Arran Footpath Partnership workser and Chris Goodman of the John Muir Trust on the Druim Hain footpath on Skye. Photo: JMT

Arran Footpath Partnership workser and Chris Goodman of the John Muir Trust on the Druim Hain footpath on Skye. Photo: JMT

A charity has praised contractors who have continued working through Atlantic storms to complete repairs to a footpath on a Scottish island.

The team from Arran Footpath Partnership are on course to complete the work by the middle of March.

Despite their name, the workers are repairing the Druim Hain path on the Isle of Skye.

The John Muir Trust, which owns the land, said: “After a great start in balmy October sunshine, the team working to repair the footpath over Druim Hain to Loch Coruisk have more recently had to contend with fierce gales and driving rain.

“And that’s on top of a daily two-hour trek from Glen Sligachan to reach the work site.”

Chris Goodman, John Muir Trust footpath officer, said: “The guys have been great. Even in the teeth of the savage storms that have rampaged through the North-West of Scotland recently, they’ve made impressive progress, with just a handful of days off.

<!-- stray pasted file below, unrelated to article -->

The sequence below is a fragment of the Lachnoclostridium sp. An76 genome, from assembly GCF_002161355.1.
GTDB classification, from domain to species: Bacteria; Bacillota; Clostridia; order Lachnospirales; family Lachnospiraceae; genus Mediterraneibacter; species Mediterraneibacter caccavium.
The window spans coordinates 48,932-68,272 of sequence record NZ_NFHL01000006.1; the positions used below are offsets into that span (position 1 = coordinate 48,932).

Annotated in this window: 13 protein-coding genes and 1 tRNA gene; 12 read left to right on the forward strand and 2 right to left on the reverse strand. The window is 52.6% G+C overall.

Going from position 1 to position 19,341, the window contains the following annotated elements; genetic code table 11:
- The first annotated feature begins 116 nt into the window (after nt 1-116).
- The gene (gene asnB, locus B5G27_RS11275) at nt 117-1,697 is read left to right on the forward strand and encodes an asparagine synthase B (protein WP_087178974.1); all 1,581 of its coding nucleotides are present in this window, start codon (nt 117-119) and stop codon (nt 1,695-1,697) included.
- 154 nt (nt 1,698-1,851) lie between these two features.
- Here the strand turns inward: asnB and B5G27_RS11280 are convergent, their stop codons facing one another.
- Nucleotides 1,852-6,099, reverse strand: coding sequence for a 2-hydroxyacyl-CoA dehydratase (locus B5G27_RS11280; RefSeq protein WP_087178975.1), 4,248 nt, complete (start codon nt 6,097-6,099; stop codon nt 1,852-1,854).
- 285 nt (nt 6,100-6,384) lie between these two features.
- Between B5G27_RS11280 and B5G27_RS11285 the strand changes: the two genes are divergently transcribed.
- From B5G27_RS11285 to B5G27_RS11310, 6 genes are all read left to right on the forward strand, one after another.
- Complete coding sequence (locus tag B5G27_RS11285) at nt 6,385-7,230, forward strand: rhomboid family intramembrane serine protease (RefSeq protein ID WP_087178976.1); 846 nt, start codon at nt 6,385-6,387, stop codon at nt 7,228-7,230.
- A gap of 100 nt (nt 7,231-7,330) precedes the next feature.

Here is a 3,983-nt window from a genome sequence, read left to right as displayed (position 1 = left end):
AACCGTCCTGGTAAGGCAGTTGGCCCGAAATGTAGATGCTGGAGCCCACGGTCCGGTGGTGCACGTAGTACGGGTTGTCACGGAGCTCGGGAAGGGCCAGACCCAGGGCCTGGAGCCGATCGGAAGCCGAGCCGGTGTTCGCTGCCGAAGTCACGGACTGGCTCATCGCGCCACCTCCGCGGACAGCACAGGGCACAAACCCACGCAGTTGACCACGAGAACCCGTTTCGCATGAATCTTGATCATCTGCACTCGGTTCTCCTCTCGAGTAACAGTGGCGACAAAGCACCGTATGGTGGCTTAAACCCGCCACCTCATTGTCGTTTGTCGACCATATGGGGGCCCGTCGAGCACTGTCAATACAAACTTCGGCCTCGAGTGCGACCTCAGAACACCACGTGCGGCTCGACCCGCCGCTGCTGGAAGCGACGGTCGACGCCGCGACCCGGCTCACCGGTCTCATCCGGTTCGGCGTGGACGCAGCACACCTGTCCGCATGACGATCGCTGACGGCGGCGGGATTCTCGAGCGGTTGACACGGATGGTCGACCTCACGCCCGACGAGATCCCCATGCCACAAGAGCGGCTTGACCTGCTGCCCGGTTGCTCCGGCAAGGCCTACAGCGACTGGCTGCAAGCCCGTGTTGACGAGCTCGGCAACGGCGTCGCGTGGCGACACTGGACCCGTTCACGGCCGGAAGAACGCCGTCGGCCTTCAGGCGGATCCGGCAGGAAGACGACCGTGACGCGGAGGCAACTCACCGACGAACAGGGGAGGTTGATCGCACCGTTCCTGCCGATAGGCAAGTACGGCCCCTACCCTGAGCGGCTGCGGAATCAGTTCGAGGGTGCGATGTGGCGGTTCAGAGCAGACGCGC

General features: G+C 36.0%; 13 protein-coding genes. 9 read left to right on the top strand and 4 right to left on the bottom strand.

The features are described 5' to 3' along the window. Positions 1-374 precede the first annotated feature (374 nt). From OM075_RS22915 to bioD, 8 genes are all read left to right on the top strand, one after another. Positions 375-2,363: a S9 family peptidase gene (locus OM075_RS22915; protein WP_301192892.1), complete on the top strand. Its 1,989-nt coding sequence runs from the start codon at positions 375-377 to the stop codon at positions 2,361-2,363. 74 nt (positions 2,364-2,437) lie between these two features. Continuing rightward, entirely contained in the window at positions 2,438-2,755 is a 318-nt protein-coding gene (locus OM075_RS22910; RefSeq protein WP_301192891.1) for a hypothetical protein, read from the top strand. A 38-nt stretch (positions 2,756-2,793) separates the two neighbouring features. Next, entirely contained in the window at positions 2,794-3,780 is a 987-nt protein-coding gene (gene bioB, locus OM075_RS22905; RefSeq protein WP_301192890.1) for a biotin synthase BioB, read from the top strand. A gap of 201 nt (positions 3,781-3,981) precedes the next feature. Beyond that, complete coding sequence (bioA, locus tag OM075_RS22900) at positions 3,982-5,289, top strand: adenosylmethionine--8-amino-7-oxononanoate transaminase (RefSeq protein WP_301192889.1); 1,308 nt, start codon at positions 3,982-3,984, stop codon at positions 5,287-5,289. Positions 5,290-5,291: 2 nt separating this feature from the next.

“Heavy rain and surface run-off funnelled down the path over the years has turned what once used to be a narrow path line into a gully six to seven metres wide and half a metre deep. It’s visible from as far away as Sligachan, eight kilometres away, and unpleasant to walk up.

The improved footpath. Photo: JMT

The improved footpath. Photo: JMT

“The current work is focused on repairing the top 340m of the damaged path using stone lifted in by helicopter from nearby boulder fields to build steps and drainage features.

“The work has also involved transplanting vegetation from the adjacent hillside onto areas of bare ground to repair the scar and speed up the recovery of the ground.

“Two-thirds of the work has now been completed and, weather permitting, the rest should be finished by mid-March.”

The trust said a further 1.7km of the path will need repair work to consolidate the loose ground and shed surface water off the path.

The charity expects to get this work underway over the next two years, along with additional path repair work on Beinn Dearg Mheadhonach.

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